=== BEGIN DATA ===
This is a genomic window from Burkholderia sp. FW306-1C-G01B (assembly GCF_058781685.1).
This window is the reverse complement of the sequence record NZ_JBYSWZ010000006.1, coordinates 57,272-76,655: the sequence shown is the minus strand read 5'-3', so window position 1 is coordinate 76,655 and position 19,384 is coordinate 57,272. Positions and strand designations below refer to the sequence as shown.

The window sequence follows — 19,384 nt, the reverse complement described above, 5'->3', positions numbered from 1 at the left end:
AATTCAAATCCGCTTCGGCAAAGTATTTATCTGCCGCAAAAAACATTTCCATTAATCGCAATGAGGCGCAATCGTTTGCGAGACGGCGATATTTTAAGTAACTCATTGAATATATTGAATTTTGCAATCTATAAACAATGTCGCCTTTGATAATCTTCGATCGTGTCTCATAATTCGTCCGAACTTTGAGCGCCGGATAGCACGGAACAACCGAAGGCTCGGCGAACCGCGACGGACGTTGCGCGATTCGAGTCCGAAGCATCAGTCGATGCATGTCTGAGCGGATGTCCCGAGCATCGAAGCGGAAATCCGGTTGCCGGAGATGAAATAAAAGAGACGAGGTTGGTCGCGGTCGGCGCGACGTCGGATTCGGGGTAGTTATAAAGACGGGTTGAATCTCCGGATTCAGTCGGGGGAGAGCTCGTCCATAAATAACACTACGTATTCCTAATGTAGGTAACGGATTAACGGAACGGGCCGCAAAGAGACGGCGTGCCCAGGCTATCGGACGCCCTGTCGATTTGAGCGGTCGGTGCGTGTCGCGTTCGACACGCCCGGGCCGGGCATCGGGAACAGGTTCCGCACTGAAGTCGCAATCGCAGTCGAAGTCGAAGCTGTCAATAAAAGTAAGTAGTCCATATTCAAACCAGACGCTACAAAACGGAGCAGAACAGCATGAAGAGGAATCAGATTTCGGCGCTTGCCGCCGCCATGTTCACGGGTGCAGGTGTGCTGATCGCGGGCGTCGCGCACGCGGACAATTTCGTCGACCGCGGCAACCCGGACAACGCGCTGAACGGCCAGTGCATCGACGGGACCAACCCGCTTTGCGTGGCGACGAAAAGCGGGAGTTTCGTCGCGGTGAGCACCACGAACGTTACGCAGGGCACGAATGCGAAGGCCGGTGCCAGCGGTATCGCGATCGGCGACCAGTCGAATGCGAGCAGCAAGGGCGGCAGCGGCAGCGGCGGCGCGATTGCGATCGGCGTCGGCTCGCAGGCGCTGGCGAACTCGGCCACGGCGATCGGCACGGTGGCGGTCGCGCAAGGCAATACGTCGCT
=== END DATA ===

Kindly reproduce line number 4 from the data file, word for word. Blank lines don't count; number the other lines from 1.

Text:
AATTCAAATCCGCTTCGGCAAAGTATTTATCTGCCGCAAAAAACATTTCCATTAATCGCAATGAGGCGCAATCGTTTGCGAGACGGCGATATTTTAAGTAACTCATTGAATATATTGAATTTTGCAATCTATAAACAATGTCGCCTTTGATAATCTTCGATCGTGTCTCATAATTCGTCCGAACTTTGAGCGCCGGATAGCACGGAACAACCGAAGGCTCGGCGAACCGCGACGGACGTTGCGCGATTCGAGTCCGAAGCATCAGTCGATGCATGTCTGAGCGGATGTCCCGAGCATCGAAGCGGAAATCCGGTTGCCGGAGATGAAATAAAAGAGACGAGGTTGGTCGCGGTCGGCGCGACGTCGGATTCGGGGTAGTTATAAAGACGGGTTGAATCTCCGGATTCAGTCGGGGGAGAGCTCGTCCATAAATAACACTACGTATTCCTAATGTAGGTAACGGATTAACGGAACGGGCCGCAAAGAGACGGCGTGCCCAGGCTATCGGACGCCCTGTCGATTTGAGCGGTCGGTGCGTGTCGCGTTCGACACGCCCGGGCCGGGCATCGGGAACAGGTTCCGCACTGAAGTCGCAATCGCAGTCGAAGTCGAAGCTGTCAATAAAAGTAAGTAGTCCATATTCAAACCAGACGCTACAAAACGGAGCAGAACAGCATGAAGAGGAATCAGATTTCGGCGCTTGCCGCCGCCATGTTCACGGGTGCAGGTGTGCTGATCGCGGGCGTCGCGCACGCGGACAATTTCGTCGACCGCGGCAACCCGGACAACGCGCTGAACGGCCAGTGCATCGACGGGACCAACCCGCTTTGCGTGGCGACGAAAAGCGGGAGTTTCGTCGCGGTGAGCACCACGAACGTTACGCAGGGCACGAATGCGAAGGCCGGTGCCAGCGGTATCGCGATCGGCGACCAGTCGAATGCGAGCAGCAAGGGCGGCAGCGGCAGCGGCGGCGCGATTGCGATCGGCGTCGGCTCGCAGGCGCTGGCGAACTCGGCCACGGCGATCGGCACGGTGGCGGTCGCGCAAGGCAATACGTCGCT